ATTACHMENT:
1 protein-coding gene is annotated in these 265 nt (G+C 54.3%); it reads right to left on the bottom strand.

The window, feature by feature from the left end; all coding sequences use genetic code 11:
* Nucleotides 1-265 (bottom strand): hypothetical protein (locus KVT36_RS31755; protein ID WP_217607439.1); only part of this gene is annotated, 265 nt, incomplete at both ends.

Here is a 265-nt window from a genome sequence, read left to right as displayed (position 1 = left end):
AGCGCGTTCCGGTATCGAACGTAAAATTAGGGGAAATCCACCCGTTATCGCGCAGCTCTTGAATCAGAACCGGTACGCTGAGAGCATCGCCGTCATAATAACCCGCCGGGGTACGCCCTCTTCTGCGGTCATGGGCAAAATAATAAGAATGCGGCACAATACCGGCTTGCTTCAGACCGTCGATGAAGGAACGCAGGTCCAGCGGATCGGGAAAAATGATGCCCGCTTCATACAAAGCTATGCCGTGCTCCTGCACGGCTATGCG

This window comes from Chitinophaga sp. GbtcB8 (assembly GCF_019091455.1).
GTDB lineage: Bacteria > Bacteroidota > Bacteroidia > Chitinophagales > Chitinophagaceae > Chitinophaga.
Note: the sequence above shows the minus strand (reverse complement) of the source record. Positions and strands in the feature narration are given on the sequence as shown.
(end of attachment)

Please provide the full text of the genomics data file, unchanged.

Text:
1 protein-coding gene is annotated in these 265 nt (G+C 54.3%); it reads right to left on the bottom strand.

The window, feature by feature from the left end; all coding sequences use genetic code 11:
* Nucleotides 1-265 (bottom strand): hypothetical protein (locus KVT36_RS31755; protein ID WP_217607439.1); only part of this gene is annotated, 265 nt, incomplete at both ends.

Here is a 265-nt window from a genome sequence, read left to right as displayed (position 1 = left end):
AGCGCGTTCCGGTATCGAACGTAAAATTAGGGGAAATCCACCCGTTATCGCGCAGCTCTTGAATCAGAACCGGTACGCTGAGAGCATCGCCGTCATAATAACCCGCCGGGGTACGCCCTCTTCTGCGGTCATGGGCAAAATAATAAGAATGCGGCACAATACCGGCTTGCTTCAGACCGTCGATGAAGGAACGCAGGTCCAGCGGATCGGGAAAAATGATGCCCGCTTCATACAAAGCTATGCCGTGCTCCTGCACGGCTATGCG

This window comes from Chitinophaga sp. GbtcB8 (assembly GCF_019091455.1).
GTDB lineage: Bacteria > Bacteroidota > Bacteroidia > Chitinophagales > Chitinophagaceae > Chitinophaga.
Note: the sequence above shows the minus strand (reverse complement) of the source record. Positions and strands in the feature narration are given on the sequence as shown.